Stop Asian Hate

staff writer discusses feelings amid rise in racially-motivated crime

Stop+Asian+Hate

Mena Walker, Staff Writer

You’ve heard on KC FOX4 NEWS and the Kansas City Star newspaper about numerous anti-Asian attacks. On January 28, in San Francisco, security footage caught 84-year-old Vicha Ratanapakdee being forcefully shoved to the ground by nineteen-year-old Antoine Watson while taking his morning walk. Two days after the tragic attack, he died. Another incursion took place in Atlanta, GA—a shooting that killed eight people, including six Asian women. The shootings are the latest evidence of violence against Asian-Americans living in the U.S., which has increased significantly in the past year in large part due to “racist rhetoric” around the pandemic. This horrified me.

This year, many people are blaming Asians for bringing the virus over, causing a mass of hatred and racism. Several recent attacks have not been charged as hate crimes, fueling protests and outrage among many Asian-Americans. Asian communities being targeted and the numerous cases that are involved with anti-Asian discrimination and xenophobia are increasing globally. Hearing and knowing about the Asian attacks and the rise of hate crimes in America made my blood boil in anger. 

It infuriates me that America is supposed to be a place that embraces everyone, immigrant or not. 

Here are the questions that I keep asking myself during this problem: Why is it so hard for Americans to designate domestic terrorism and hate crimes? What’s behind the rise in violence? Why are we judging race, ethnicity, and origins? Why can’t we live in a peaceful community? 

In my opinion, this is racial prejudice because this shows how race can play a role in violence and prejudice, even if the delinquent does not clearly express a racist intent. Over the past year, we’ve seen a huge outpouring in violent crimes, for reasons criminologists are still trying to figure out. In some cases, Asian Americans were probably caught up in the wave of murder and assault without being specifically targeted.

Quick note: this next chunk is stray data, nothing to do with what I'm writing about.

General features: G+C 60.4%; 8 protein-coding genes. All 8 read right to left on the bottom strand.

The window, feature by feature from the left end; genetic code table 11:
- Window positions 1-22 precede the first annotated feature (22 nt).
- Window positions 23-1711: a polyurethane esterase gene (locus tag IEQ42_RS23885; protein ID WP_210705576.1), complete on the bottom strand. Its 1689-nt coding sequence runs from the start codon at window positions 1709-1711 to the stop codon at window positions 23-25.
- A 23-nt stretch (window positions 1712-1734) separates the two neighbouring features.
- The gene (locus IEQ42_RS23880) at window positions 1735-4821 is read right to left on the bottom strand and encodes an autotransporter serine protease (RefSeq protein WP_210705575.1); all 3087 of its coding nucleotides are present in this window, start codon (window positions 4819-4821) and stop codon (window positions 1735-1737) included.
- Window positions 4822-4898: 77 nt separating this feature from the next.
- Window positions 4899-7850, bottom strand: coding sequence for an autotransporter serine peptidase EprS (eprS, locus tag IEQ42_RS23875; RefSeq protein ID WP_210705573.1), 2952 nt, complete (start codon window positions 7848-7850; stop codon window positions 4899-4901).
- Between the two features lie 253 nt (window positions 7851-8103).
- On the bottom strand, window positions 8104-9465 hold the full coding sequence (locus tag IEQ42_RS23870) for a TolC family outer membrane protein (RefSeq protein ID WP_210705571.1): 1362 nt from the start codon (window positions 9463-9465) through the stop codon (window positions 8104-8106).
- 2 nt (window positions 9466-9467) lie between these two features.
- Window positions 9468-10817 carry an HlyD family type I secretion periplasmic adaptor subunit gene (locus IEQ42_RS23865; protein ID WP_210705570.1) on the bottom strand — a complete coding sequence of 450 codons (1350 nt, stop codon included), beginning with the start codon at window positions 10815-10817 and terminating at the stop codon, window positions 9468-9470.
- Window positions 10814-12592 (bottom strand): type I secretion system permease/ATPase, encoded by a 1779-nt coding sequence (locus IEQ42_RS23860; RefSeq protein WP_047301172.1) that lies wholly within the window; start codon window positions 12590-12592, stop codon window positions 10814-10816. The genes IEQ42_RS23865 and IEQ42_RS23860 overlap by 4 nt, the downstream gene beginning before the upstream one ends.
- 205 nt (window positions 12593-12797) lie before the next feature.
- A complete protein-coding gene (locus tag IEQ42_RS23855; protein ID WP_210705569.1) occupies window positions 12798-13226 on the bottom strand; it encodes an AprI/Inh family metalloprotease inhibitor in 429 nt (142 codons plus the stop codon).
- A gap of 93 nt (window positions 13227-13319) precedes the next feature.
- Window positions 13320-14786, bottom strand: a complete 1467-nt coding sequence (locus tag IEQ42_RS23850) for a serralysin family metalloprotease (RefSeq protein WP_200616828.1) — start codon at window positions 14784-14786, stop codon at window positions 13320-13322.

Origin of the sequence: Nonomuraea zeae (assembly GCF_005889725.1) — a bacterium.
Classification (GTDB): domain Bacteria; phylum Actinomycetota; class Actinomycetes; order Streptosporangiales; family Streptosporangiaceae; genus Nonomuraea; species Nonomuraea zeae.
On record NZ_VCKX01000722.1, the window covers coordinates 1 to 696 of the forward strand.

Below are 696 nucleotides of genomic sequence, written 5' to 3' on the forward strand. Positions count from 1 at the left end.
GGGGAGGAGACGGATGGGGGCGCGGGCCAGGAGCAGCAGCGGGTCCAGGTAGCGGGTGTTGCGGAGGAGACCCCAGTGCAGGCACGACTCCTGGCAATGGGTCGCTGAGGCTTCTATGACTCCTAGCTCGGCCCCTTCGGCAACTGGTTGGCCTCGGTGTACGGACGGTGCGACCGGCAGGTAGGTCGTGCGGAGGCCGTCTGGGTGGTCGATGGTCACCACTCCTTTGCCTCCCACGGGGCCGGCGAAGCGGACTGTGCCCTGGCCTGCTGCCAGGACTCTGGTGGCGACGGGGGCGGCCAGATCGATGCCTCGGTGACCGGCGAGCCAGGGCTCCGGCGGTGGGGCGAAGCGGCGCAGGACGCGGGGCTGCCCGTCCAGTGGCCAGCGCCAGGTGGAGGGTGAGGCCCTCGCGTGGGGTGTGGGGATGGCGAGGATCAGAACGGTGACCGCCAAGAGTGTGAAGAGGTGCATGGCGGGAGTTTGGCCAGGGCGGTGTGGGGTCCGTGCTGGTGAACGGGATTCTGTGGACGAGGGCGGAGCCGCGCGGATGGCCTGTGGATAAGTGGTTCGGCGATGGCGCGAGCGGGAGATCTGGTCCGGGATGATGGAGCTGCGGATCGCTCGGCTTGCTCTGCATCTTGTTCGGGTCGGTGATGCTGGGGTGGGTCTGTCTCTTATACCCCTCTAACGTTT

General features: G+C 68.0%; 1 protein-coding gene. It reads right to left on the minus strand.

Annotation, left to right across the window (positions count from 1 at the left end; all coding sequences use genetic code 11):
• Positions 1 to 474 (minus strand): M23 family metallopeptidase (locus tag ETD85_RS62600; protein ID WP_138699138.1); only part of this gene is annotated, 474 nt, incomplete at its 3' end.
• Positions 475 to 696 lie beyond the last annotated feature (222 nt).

However, Asian Americans are frequently stereotyped as being meek, compliant, and well-to-do—all the qualities that would make them easy targets. This kind of passive form of racial prejudice can still harm Asian Americans, even if the explicit hatred is not the reason they are being targeted. The Center for the Study of Hate and Extremism at California State University, San Bernardino recently released a fact sheet that claims Anti-Asian hate crimes have spiked by 149% in America’s largest cities during 2020. Though the hate crimes against Asian Americans have been slowly rising since 2016, some evidence claims that the past year’s surge was driven by racists’ reaction to the COVID-19 pandemic. Former President Donald Trump frequently referred to COVID-19 as the “China Virus” which appeared to have strengthened the association of Asians and disease in the minds of his followers on Twitter. His account expressed hate speech blaming the country for the pandemic. This rhetoric punctured into a history of anti-Asian racism and violence in the United States. 

Writing and investigating this topic was the hardest thing I’ve ever done. It makes me sad that I, myself, am a sixteen-year-old Asian-American girl, adopted from Guangxi by my loving parents. Hearing all the negative consequences of Asian hate attacks made me feel insecure. Just thinking that my race would put my parents at risk breaks my heart.

I want to put an end to the hate and racism that’s affecting our nation. This story isn’t going to make me run, nor change my Asian American heritage and ethnicity. If people still judge me, it doesn’t matter. Just because I come from a different country does not mean I am an evil person. My race makes me part of who I am. No one can change that.